Life Onboard LAST UPDATE  July 12, 2005
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December 30, 2003 Artist Ambassadors – Soul Creations: A New Reality Through Art
(from left) Caleb Duarte, Machingura, Naomi Quinones, Kamau Abayomi
The Artist Ambassador Programme was a key part of Peace Boat's activities in San Francisco in December 2003. Following auditions and interviews, a group of the California Bay Area's most promising artists were chosen to join Peace Boat's 44th Global Peace voyage from Tokyo to the World Social Forum (WSF) 2004 in Mumbai, India. The five young artists, Machingura, Naomi Quinones, Eden Williams, Kamau Abayomi, and Caleb Duarte, are facilitating workshops and lectures onboard to promote peace by providing the Japanese participants with alternative views of the world through art. Representing cultural and ethnic diversity of the San Francisco Bay Area, the Artists also wish to promote international solidarity through different activities.
Kamau raps to make the connection between inner self and higher being
The first event the Artists put together was "Soul Creations: A New Reality Through Art." What was most remarkable about their introduction event was how they presented the diversity of their artistic talents and at the same time their common belief that artists can play a significant role as peace activists to "create a new reality" at community and global levels.

The opening performance was given by Kamau Abayomi. Hip-hop artist and poet, Kamau, performed his original rap "Lone Gunman" and talked about his encounter with spirituality. Having grown up in a rough neighborhood, he realized the importance of solitude free from external distractions in order to reflect on his inner self. He shared his belief with the audience that one must first achieve inner peace before he can spread peace to the world surrounding him. With other musicians onboard, he performs on many different occasions and unites people through music.
Caleb Duarte gives an insight into some of the basic issues facing human beings through his installation artworks
The next presentation was given by Mexican American visual artist, Caleb Duarte, whose slideshow of his artworks showed how he uses dry wall as a primary surface for his paintings and also creates objects with discarded materials to symbolize the basic human need for shelter. With his artworks, he aims to engage the viewer on issues ranging from consumerism, materialism, to global and local class struggles. Caleb describes his artworks as, "an intuitive and spiritual response to, as well as a celebration and contemplation of, the world we live in". Onboard, he hopes to collaborate with the Japanese passengers to create artworks for future exhibitions.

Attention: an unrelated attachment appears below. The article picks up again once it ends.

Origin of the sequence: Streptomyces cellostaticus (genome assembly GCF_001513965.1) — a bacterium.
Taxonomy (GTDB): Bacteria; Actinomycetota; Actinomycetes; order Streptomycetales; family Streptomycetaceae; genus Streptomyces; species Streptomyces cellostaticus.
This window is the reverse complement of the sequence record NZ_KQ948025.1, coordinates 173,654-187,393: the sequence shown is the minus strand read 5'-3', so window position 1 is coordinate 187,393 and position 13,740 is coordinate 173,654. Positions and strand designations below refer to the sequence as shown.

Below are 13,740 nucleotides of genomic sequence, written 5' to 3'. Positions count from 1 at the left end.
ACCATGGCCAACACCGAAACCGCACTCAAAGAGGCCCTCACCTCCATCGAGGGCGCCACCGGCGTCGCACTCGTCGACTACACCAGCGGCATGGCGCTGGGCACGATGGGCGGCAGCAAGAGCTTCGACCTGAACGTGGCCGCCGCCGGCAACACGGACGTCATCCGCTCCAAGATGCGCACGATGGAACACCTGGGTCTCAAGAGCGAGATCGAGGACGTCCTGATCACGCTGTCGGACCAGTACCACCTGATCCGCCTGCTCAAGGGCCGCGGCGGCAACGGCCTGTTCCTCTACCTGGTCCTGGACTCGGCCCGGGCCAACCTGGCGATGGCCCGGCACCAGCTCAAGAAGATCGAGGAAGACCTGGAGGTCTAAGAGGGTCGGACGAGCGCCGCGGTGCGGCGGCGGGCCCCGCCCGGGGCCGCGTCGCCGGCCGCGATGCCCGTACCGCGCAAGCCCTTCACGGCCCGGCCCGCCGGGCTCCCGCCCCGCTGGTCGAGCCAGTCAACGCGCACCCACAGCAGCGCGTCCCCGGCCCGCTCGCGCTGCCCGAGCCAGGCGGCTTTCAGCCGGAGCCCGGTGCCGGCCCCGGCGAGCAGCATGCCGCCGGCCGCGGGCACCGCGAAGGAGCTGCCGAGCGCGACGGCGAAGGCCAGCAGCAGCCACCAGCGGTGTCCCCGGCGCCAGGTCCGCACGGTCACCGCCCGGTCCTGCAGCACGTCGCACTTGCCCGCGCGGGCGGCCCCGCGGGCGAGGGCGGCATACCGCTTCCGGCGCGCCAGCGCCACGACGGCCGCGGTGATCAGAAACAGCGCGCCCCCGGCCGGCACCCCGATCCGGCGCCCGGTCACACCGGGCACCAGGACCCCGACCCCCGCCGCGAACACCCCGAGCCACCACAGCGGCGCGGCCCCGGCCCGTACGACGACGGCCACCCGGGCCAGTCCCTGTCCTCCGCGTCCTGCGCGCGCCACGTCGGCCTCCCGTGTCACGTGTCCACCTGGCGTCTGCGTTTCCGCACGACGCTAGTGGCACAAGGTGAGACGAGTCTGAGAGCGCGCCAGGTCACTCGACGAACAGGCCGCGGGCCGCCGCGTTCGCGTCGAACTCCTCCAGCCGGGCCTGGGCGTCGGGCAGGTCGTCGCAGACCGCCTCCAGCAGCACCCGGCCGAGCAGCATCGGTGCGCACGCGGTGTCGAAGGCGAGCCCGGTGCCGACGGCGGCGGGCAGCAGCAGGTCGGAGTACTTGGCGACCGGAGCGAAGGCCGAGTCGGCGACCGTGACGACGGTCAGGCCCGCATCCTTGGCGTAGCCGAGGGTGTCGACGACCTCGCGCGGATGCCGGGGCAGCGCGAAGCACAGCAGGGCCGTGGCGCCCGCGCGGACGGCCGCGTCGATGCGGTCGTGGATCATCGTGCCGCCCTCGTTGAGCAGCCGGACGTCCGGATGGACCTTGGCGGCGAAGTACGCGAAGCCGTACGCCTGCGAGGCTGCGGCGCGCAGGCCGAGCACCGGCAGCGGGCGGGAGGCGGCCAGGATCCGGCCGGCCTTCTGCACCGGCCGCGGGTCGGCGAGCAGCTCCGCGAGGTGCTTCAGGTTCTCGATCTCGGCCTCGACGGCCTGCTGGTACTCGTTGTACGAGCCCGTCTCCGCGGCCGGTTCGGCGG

Naomi Quinones gives voice to the personal experience of racism through a transgenerational representation of her family
Japanese Peruvian actress-writer, D.H. Naomi Quinones, grew up in the United States. Naomi, whose Japanese grandparents migrated to Peru to seek a new life, has also worked as a volunteer within the Japanese American community to educate people on the history and status of Japanese Latinos in the U.S. and Latin America. For this event, Naomi performed an excerpt from her original one woman show "Strands," which highlights the effect of racism experienced by an individual family, with the hopes of inspiring the audience to take a stand against other such civil and human rights abuses. The themes of the excerpt, of which the main character is Naomi's own mother, are multicultural and multiethnic identities as well as a mother's love for her children.
Documentary filmmaker, Eden Williams offers her perspective on how what we share in common is greater than our differences
Eden Williams, documentary filmmaker, showed a video clip she produced onboard Peace Boat to highlight her concept of "peace". Eden has chosen to become a filmmaker because of her belief that images are a powerful tool that can be used to not only imagine, but also see, what is possible. Coming from many different ethnic heritages, she has searched for common threads between the peoples and cultures of the world. The aim of her works is to show cultural diversity while slowly stripping away layers of cultural differences to emphasize her point that we are much more the same than we are different. Eden said that every time someone calls her name, "Eden," which means "paradise on earth," she is reminded that peace is possible within our lifetimes and that we should strive to achieve this vision.
Phillip Machingura sings an ancestral song accompanied by the Mbira - an instrument from his native Zimbabwe
Lastly, Machingura, performed a short song dedicated to his grandmother who bravely led the first nationwide struggle for independence in his home country Zimbabwe. Raised in a family of musicians that believe there is no line between performer and audience, Machingura developed his belief that there is no line between a government and its citizens and as a result, highly values social activism. He told the audience that we must take things back into our hands from governments especially in the face of great global crises such as the HIV/AIDS epidemic, which is the cause he feels most passionate about. Machingura expressed his strong opposition to governments' massive investment in warfare while sorely neglecting humanitarian aid. As an activist, he works as a fundraiser to assist with the provision of treatment to those suffering from HIV/AIDS in Africa.